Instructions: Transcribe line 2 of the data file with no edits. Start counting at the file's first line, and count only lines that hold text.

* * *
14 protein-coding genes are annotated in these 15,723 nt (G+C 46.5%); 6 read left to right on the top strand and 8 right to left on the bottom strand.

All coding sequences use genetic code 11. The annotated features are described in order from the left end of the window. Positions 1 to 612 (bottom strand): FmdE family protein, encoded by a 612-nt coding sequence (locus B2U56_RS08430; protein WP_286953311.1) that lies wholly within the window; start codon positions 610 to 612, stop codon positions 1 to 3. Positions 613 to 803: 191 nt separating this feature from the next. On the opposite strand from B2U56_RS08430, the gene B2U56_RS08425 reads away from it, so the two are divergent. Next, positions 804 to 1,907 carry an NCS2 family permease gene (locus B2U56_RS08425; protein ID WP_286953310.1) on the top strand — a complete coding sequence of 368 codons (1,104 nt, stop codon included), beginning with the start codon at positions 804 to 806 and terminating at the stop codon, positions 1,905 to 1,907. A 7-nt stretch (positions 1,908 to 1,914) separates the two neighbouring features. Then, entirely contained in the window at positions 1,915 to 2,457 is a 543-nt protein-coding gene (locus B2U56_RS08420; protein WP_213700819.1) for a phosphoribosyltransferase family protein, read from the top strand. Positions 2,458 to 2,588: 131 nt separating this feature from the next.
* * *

All coding sequences use genetic code 11. The annotated features are described in order from the left end of the window. Positions 1 to 612 (bottom strand): FmdE family protein, encoded by a 612-nt coding sequence (locus B2U56_RS08430; protein WP_286953311.1) that lies wholly within the window; start codon positions 610 to 612, stop codon positions 1 to 3. Positions 613 to 803: 191 nt separating this feature from the next. On the opposite strand from B2U56_RS08430, the gene B2U56_RS08425 reads away from it, so the two are divergent. Next, positions 804 to 1,907 carry an NCS2 family permease gene (locus B2U56_RS08425; protein ID WP_286953310.1) on the top strand — a complete coding sequence of 368 codons (1,104 nt, stop codon included), beginning with the start codon at positions 804 to 806 and terminating at the stop codon, positions 1,905 to 1,907. A 7-nt stretch (positions 1,908 to 1,914) separates the two neighbouring features. Then, entirely contained in the window at positions 1,915 to 2,457 is a 543-nt protein-coding gene (locus B2U56_RS08420; protein WP_213700819.1) for a phosphoribosyltransferase family protein, read from the top strand. Positions 2,458 to 2,588: 131 nt separating this feature from the next.